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Oncogene. 2015 Jan 15;34(3):290-302. doi: 10.1038/onc.2013.560. Epub 2014 Jan 20.

Differentiation of tumour-promoting stromal myofibroblasts by cancer exosomes.

Author information

1
Section of Oncology, Institute of Cancer and Genetics, School of Medicine, Cardiff University, Cardiff, UK.
2
Section of Surgery, Institute of Cancer and Genetics, School of Medicine, Cardiff University, Cardiff, UK.
3
Section of Nephrology, Institute of Molecular and Experimental Medicine, Cardiff University School of Medicine, Cardiff, UK.
4
Cardiff School of Pharmacy and Pharmaceutical Sciences, Cardiff, UK.

Abstract

Activation of myofibroblast rich stroma is a rate-limiting step essential for cancer progression. The responsible factors are not fully understood, but TGFβ1 is probably critical. A proportion of TGFβ1 is associated with extracellular nano-vesicles termed exosomes, secreted by carcinoma cells, and the relative importance of soluble and vesicular TGFβ in stromal activation is presented. Prostate cancer exosomes triggered TGFβ1-dependent fibroblast differentiation, to a distinctive myofibroblast phenotype resembling stromal cells isolated from cancerous prostate tissue; supporting angiogenesis in vitro and accelerating tumour growth in vivo. Myofibroblasts generated using soluble TGFβ1 were not pro-angiogenic or tumour-promoting. Cleaving heparan sulphate side chains from the exosome surface had no impact on TGFβ levels yet attenuated SMAD-dependent signalling and myofibroblastic differentiation. Eliminating exosomes from the cancer cell secretome, targeting Rab27a, abolished differentiation and lead to failure in stroma-assisted tumour growth in vivo. Exosomal TGFβ1 is therefore required for the formation of tumour-promoting stroma.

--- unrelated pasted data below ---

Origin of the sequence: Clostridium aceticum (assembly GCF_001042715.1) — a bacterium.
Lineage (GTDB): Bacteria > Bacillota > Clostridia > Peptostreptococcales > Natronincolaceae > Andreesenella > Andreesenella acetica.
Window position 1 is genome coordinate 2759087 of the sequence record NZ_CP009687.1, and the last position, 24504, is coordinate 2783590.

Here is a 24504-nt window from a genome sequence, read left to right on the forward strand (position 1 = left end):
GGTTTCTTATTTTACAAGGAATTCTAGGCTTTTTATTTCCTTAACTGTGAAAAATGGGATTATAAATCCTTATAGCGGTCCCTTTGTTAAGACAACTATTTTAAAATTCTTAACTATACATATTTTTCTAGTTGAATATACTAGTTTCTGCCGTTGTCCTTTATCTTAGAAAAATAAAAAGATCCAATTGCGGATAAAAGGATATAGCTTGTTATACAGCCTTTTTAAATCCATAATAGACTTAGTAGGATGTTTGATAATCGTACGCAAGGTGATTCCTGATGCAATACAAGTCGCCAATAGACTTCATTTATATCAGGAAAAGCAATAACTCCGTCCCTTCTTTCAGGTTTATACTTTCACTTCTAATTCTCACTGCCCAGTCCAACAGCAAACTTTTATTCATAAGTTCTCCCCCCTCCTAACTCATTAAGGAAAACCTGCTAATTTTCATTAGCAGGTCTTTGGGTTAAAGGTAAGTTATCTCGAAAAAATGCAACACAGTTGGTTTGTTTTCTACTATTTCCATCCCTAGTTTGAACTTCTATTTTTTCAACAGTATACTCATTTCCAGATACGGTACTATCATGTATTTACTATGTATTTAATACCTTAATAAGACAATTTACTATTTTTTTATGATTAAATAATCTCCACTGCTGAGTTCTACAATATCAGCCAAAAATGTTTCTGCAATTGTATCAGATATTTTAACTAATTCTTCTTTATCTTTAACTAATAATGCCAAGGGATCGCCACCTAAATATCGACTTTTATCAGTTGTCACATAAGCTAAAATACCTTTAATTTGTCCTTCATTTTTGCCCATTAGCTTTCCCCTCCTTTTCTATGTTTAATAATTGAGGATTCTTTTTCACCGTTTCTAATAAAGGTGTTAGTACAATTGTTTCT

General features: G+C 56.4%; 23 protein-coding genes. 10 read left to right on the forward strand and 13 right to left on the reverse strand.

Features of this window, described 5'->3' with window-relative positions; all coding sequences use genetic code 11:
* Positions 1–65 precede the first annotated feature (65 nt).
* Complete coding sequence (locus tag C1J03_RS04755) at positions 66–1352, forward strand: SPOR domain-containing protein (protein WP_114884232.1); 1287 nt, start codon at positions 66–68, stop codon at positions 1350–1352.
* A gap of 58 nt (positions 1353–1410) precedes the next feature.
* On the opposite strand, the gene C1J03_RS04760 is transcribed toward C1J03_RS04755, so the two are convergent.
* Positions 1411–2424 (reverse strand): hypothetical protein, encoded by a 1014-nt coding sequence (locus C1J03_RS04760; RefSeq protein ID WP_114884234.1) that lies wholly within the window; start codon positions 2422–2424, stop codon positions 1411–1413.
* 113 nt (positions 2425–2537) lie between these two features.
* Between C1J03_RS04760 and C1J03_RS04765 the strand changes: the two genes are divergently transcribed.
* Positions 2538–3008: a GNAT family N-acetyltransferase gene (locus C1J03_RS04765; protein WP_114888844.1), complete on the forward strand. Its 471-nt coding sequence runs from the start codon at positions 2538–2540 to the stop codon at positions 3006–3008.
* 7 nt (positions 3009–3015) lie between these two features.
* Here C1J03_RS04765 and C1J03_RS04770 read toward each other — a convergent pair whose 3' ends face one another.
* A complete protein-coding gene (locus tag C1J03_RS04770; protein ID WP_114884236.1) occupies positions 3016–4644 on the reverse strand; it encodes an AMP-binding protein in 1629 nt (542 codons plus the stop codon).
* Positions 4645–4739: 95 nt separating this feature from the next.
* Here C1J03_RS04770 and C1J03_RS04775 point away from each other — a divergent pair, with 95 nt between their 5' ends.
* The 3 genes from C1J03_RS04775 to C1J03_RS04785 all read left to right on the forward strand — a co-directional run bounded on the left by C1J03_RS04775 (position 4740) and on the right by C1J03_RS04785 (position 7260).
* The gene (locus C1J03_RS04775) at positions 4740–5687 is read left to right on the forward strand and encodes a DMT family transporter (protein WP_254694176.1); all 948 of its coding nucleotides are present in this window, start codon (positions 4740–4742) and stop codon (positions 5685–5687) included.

PMID:
24441045
DOI:
10.1038/onc.2013.560
[Indexed for MEDLINE]

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